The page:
More than half of the 21,305 signatures submitted by Craig’s campaign were rejected, leaving him with 10,192 valid signatures, the agency said in its report, noting that little effort had been made to change the handwriting.
“In some cases, instead of trying different signatures, the circulator deliberately scribbled illegibly,” the agency said of the petitions for Mr. Craig. “In other cases, they distributed petition sheets among themselves, each filling in a line.”
Craig said in his statement Thursday that the agency’s staff had exceeded its powers when it rejected entire pages of signatures instead of doing it line by line.
“We are confident that if the law is properly applied, our campaign will be voted on in August,” he said.
In an interview on Tuesday, Mr. Craig Vanguard Field Strategies, an Austin, Texas firm that helped manage his recruiting efforts, which he said relied on several subcontractors previously unknown to him. He said it was up to the company to have checks and balances to detect fraud, calling it “short-sighted” and unrealistic to expect a busy candidate to verify more than 20,000 signatures.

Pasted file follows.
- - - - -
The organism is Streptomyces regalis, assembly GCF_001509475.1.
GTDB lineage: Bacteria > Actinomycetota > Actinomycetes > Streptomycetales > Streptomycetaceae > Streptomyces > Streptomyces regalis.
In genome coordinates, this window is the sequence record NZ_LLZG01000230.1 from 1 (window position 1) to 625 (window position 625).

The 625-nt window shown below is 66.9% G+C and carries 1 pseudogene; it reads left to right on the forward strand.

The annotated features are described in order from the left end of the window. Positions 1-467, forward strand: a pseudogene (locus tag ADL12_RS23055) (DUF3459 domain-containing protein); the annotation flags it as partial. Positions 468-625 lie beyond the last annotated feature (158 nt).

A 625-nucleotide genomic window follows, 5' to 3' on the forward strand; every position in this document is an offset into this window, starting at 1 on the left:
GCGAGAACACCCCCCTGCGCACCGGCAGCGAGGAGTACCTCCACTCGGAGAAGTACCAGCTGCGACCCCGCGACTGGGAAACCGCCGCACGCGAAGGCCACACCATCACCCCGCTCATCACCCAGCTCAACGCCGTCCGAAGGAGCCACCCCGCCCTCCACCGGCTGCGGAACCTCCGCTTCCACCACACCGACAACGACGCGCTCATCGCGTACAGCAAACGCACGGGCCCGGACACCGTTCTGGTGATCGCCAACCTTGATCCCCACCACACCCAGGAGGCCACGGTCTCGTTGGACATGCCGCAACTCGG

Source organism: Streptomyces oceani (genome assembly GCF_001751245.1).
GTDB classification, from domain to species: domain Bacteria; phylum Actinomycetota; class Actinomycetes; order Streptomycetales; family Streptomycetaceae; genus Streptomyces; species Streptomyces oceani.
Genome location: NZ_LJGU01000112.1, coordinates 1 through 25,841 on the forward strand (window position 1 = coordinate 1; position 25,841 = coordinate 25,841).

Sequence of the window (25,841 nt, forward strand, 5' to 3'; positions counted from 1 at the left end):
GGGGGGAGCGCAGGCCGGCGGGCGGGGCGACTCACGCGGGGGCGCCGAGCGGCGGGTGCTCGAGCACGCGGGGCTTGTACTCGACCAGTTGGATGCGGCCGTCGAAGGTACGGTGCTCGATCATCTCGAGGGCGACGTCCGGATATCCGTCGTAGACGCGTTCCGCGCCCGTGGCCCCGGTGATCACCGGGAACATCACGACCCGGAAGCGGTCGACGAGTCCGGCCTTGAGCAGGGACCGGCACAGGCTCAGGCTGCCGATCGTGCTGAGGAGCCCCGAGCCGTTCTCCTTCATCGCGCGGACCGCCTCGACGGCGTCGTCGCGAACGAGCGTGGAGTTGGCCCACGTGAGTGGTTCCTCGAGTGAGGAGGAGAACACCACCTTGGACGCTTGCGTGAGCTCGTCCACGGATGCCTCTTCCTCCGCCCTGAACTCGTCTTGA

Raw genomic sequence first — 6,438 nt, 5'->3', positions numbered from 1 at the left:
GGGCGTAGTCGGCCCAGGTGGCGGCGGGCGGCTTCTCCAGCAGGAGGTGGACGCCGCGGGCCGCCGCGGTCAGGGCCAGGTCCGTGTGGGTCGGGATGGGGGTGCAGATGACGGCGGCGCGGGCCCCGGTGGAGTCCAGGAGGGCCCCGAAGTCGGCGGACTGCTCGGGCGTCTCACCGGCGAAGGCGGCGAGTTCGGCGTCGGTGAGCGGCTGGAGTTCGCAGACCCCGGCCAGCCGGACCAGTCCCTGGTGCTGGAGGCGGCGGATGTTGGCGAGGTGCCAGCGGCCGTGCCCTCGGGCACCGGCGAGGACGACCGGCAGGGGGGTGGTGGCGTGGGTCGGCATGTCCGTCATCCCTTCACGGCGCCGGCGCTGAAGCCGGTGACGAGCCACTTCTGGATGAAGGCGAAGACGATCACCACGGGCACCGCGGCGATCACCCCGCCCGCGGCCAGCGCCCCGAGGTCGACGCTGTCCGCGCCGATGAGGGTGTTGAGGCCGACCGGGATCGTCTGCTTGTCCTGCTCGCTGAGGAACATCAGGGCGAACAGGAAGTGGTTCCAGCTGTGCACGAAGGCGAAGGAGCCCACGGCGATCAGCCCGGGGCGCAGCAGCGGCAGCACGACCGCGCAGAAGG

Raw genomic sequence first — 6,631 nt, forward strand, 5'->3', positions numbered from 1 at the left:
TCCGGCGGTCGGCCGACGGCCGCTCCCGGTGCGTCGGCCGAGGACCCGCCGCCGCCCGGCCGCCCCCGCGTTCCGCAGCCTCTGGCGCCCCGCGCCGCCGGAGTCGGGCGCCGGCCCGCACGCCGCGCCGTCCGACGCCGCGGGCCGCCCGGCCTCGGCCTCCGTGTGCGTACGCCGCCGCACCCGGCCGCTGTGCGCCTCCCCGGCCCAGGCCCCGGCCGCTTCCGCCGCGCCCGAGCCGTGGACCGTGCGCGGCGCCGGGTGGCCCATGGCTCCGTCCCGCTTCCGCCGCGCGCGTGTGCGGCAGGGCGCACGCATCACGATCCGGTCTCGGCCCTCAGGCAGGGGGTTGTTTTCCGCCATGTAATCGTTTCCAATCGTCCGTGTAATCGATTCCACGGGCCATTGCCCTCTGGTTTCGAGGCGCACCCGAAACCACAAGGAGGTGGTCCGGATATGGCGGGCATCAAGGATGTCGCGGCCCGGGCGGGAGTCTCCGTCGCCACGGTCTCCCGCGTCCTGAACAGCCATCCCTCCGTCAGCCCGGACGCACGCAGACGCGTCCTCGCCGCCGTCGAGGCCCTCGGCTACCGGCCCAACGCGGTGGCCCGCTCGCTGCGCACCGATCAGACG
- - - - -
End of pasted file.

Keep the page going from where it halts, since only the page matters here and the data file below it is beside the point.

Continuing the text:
Vanguard Field Strategies confirmed on Tuesday that 18 of the people identified in the polling agency report as having fraudulent petitions in circulation were working for another company that outsourced it to collect signatures.
The company’s president, who declined to identify the subcontractor, said none of the circulators named in the report were paid by Vanguard. If the allegations are true, he said, the individuals should be charged with fraud.
The election bureau rejected 9,393 of the 23,193 signatures submitted by Mr Johnson’s campaign, leaving him with 13,800 valid signatures. Some of the fraudulent signatures represented voters who had died or moved out of the state, the agency said.